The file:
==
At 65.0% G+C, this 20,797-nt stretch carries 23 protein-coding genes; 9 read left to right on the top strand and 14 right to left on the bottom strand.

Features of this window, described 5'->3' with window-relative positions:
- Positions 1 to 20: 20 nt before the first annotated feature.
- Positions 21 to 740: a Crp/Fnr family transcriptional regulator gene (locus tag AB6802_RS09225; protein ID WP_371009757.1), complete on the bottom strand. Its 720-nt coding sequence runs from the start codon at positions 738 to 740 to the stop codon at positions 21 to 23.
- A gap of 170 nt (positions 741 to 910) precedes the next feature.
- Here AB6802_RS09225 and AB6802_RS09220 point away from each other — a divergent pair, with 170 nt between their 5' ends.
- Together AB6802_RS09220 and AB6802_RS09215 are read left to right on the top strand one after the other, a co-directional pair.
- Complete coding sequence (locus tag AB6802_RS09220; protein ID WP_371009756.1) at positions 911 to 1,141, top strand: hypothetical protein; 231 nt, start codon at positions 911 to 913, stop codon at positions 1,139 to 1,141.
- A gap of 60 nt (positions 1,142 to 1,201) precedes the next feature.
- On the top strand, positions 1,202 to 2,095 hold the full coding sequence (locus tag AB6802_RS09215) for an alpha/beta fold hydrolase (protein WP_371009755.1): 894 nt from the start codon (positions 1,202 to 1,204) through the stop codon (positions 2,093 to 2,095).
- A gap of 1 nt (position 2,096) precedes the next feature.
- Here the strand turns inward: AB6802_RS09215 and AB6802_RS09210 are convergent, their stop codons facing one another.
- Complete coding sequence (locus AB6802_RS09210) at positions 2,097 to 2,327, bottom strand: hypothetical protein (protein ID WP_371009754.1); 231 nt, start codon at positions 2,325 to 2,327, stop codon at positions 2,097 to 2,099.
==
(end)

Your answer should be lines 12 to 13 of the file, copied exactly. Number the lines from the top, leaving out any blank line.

- Here the strand turns inward: AB6802_RS09215 and AB6802_RS09210 are convergent, their stop codons facing one another.
- Complete coding sequence (locus AB6802_RS09210) at positions 2,097 to 2,327, bottom strand: hypothetical protein (protein ID WP_371009754.1); 231 nt, start codon at positions 2,325 to 2,327, stop codon at positions 2,097 to 2,099.